5 Steps to Ask for Recommendation Letters for Master's Programs
Thursday, March 31, 2022
Recommendation letters are an essential piece of your application to a university program, but who to ask and how to ask for a letter of recommendation can be an intimidating experience. Letters of recommendation can be the element that sets your application apart from other candidates. And while you can’t control the content of the letters, there are steps you can take to make the process successful and influence the quality of response:
Step 1: Identify who to ask. Hint: Your biggest fans.
The most important factor in identifying potential recommendation letter writers is asking someone who knows you well. The most effective letters are from people who are acquainted with your skills and strengths, and who think very highly of you.
Try creating a list of several people you’ve worked directly with for a meaningful amount of time either in college or at work. Consider who you think recognizes your work ethic and who can write a positive review of your accomplishments.
If you’re an undergraduate student, you may choose to ask your professors or an academic advisor. If you’re no longer in college, you may want to ask your supervisor and colleagues. Also, a quick tip, check with the program you're interested in to see whether the recommendation should be professional or academic. Either way, these should be professional references and not personal contacts.
Step 2: Plan ahead. Give your recommenders plenty of time.
Writing a letter is a big favor, so approach how you request a letter of recommendation from a respectful, formal, and grateful place. That includes giving the writer enough time to write a comprehensive letter. Potential recommenders may be overwhelmed with professional and personal obligations and short notice may mean they will be late submitting or they may write a poor quality letter.
At a minimum, your request should come a month before the application due date. If you know your recommender is in the middle of a busy period, it’s wise to give them more than a month. You can also consider giving the writer a deadline that is before the application deadline to give yourself some extra time. A recommender with sufficient time can thoughtfully consider your qualifications and write an accurate letter.
Step 3: Invite your recommender to chat—in person or virtual.
It’s professional courtesy to have a conversation first before you make a formal request for a recommendation letter. Try to schedule a brief meeting or even ask your recommender for coffee to discuss your desire to apply to the university program. Ideally, you’d be able to meet in person, but a video or phone call is the next best option.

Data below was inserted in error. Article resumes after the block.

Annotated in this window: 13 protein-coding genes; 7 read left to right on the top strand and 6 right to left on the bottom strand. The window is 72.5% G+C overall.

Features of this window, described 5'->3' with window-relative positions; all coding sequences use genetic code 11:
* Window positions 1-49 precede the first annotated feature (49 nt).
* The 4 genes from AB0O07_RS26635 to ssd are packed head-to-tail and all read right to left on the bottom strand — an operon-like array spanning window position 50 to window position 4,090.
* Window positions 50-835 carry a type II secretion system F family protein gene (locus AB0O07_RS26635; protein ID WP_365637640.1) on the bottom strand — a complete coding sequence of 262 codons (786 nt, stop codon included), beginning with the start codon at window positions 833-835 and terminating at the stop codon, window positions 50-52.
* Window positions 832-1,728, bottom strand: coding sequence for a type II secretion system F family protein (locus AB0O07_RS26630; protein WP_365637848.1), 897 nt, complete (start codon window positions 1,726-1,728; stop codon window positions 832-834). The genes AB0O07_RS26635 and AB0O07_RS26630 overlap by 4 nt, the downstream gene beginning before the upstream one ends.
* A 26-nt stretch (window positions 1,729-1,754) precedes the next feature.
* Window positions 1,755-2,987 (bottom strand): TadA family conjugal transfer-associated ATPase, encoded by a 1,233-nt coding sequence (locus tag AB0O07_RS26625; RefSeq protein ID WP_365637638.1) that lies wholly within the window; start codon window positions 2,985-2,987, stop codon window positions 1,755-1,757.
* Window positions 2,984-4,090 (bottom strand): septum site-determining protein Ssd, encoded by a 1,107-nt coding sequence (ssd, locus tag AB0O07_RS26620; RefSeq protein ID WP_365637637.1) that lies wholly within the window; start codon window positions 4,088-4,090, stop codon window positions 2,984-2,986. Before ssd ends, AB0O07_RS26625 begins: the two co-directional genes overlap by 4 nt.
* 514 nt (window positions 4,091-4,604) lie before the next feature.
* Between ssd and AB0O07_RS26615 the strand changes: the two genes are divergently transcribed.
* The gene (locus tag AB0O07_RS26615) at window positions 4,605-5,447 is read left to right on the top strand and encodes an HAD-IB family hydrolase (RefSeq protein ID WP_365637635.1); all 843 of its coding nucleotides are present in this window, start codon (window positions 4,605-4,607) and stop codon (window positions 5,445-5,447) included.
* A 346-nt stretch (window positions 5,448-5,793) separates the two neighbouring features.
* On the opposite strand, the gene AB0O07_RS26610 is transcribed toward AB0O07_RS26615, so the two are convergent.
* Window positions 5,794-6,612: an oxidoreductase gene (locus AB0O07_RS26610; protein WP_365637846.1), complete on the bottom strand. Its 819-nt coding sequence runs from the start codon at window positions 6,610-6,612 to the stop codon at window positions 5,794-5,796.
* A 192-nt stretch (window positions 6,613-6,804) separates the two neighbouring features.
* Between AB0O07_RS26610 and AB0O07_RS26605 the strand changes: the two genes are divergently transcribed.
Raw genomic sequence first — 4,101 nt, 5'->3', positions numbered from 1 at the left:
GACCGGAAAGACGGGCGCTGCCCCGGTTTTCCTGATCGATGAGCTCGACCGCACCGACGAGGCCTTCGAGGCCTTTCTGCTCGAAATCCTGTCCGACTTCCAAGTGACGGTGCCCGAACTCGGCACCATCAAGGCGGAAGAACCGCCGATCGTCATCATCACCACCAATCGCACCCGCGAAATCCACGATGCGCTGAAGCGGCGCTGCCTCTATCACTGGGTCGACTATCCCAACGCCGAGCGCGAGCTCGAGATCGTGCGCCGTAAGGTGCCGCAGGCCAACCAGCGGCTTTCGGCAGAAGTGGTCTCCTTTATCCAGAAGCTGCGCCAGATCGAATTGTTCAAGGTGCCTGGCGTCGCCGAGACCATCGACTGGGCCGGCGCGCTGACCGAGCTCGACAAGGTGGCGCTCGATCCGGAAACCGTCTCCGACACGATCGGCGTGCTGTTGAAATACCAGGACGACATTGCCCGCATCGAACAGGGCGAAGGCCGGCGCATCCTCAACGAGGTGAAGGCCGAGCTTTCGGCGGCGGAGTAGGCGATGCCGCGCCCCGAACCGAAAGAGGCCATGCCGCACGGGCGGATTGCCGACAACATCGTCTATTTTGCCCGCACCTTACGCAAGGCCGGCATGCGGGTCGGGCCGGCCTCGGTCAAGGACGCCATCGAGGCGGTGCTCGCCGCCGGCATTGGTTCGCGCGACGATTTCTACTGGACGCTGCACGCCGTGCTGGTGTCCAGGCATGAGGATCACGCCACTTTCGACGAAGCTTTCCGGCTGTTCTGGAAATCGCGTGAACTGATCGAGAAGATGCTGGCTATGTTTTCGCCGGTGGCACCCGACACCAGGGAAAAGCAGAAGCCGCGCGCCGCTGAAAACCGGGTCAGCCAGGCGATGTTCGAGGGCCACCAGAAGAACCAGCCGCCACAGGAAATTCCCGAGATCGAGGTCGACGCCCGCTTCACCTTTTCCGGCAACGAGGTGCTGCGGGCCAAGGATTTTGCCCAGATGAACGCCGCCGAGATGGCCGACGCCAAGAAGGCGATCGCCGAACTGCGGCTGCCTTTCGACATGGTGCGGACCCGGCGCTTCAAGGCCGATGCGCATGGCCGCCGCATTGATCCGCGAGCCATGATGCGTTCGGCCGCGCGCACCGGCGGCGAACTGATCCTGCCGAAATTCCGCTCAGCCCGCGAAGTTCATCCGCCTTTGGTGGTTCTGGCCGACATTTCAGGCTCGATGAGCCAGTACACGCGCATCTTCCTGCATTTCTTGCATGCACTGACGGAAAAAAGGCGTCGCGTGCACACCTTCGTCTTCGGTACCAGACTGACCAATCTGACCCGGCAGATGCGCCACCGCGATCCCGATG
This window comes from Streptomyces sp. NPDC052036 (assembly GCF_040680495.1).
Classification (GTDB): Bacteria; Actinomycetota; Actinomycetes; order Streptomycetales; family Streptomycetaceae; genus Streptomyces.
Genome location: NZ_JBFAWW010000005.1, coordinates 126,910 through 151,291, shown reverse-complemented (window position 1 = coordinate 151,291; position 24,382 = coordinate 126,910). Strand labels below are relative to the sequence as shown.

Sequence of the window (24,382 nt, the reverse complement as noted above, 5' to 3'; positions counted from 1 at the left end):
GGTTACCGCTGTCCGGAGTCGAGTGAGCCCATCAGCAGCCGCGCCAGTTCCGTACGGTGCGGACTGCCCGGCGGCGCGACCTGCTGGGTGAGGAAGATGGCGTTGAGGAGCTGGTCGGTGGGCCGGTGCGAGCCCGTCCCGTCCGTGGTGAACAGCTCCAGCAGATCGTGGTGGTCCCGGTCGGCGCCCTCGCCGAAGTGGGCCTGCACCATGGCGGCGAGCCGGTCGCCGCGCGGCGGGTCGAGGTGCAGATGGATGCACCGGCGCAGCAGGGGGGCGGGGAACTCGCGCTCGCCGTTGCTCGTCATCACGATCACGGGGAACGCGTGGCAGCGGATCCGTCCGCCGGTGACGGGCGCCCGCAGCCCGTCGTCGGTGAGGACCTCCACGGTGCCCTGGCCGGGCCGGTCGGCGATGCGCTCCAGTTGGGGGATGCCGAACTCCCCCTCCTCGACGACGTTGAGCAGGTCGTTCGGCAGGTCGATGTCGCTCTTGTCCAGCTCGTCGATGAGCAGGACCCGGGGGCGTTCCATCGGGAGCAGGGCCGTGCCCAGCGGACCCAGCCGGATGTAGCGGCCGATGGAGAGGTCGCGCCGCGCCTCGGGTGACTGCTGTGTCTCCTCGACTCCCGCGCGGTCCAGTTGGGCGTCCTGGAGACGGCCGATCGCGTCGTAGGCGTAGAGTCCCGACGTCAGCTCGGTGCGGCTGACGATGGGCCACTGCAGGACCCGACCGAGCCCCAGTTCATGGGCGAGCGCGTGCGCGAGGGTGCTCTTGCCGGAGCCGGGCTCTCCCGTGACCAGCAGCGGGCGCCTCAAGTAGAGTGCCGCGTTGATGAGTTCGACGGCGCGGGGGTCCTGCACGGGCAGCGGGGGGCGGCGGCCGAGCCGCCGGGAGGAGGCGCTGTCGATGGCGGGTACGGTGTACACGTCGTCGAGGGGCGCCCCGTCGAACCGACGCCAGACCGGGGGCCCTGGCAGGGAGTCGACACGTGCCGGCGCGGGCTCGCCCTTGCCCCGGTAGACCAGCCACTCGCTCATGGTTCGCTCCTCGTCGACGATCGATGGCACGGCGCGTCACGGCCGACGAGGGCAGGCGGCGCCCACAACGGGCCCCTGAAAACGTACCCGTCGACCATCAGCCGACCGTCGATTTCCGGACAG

A two-way chat at this stage is crucial to let your contact know how important this is to you and how thankful you are for their consideration. During the meeting, try to walk them through these items:
- How much do you value your experiences working with them?
- What do you hope to achieve from the program(s) you’re applying to.
- How their input will be significant to your application and why did you choose them specifically to write a letter for you.
Step 4: Explain clearly what you need and give your recommenders everything they need.
Once you’ve had your conversation and they have agreed to write a letter of recommendation, follow up with a formal email request. In the email, provide information on the qualifications that make you suitable for the university program(s). You can email the recommender items such as your resume, academic transcripts, and even the personal essay you’re including in your application. Remind your recommender of the skills or insight you gained from them—the ones you chatted about in your meeting—that you want them to emphasize in their letter.
At the same time, you don’t want to overload your writer with information, so keep the lists short and easy to digest. It should be a helpful, quick reference. And make sure to include any logistical details that are important to their recommendation letter:
- The name of the school(s) and program(s) you are applying to.
- The deadlines and format for recommendation letter submissions.
- Note: Some programs may require the writer to send the letter directly to the admissions team via email, online portal, or traditional mail. Make sure you review the school’s requirements carefully.
Step 5. Write a thank-you note to show your gratitude.
Your recommenders have taken time out of their schedule to write a letter and support your pursuit of higher education and career development, so make sure to send a thank-you note. Thank them for their time and effort, and show appreciation for endorsing your qualifications.
In addition, it’s nice to let them know if you’ve been accepted to your chosen program and what your plans are for the future. This added gesture is another professional courtesy that is likely to strengthen your relationship with that person, which can benefit you in the future should you need their endorsement again.
Professional References for Carlson School Applications
At the Carlson School, most master's programs require letters of recommendation as part of the application process. The number of recommendations and whether it should be a professional and/or academic recommenders vary by program, so review requirements carefully. All programs use the online application to provide the names and contact information of professional references. We partner with GMAC for the common letter of recommendation, so you simply need to provide contact information for your recommenders in the online application and the form will be automatically routed to them via email for completion.